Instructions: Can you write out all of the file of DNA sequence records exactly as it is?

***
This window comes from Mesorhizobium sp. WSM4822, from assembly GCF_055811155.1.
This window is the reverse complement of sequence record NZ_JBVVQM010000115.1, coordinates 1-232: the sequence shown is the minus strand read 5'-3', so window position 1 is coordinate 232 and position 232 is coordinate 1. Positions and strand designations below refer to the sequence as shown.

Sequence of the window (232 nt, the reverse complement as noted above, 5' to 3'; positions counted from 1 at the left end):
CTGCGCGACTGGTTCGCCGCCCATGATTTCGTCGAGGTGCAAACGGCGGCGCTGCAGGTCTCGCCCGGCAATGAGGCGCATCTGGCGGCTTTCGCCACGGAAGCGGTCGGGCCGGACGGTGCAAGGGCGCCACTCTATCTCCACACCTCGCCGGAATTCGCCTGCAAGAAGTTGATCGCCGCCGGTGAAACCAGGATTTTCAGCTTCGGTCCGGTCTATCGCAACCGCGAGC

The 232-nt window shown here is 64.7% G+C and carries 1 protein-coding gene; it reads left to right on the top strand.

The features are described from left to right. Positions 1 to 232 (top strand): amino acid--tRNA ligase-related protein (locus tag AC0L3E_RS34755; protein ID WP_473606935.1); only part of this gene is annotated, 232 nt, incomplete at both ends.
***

This window comes from Mesorhizobium sp. WSM4822, from assembly GCF_055811155.1.
This window is the reverse complement of sequence record NZ_JBVVQM010000115.1, coordinates 1-232: the sequence shown is the minus strand read 5'-3', so window position 1 is coordinate 232 and position 232 is coordinate 1. Positions and strand designations below refer to the sequence as shown.

Sequence of the window (232 nt, the reverse complement as noted above, 5' to 3'; positions counted from 1 at the left end):
CTGCGCGACTGGTTCGCCGCCCATGATTTCGTCGAGGTGCAAACGGCGGCGCTGCAGGTCTCGCCCGGCAATGAGGCGCATCTGGCGGCTTTCGCCACGGAAGCGGTCGGGCCGGACGGTGCAAGGGCGCCACTCTATCTCCACACCTCGCCGGAATTCGCCTGCAAGAAGTTGATCGCCGCCGGTGAAACCAGGATTTTCAGCTTCGGTCCGGTCTATCGCAACCGCGAGC

The 232-nt window shown here is 64.7% G+C and carries 1 protein-coding gene; it reads left to right on the top strand.

The features are described from left to right. Positions 1 to 232 (top strand): amino acid--tRNA ligase-related protein (locus tag AC0L3E_RS34755; protein ID WP_473606935.1); only part of this gene is annotated, 232 nt, incomplete at both ends.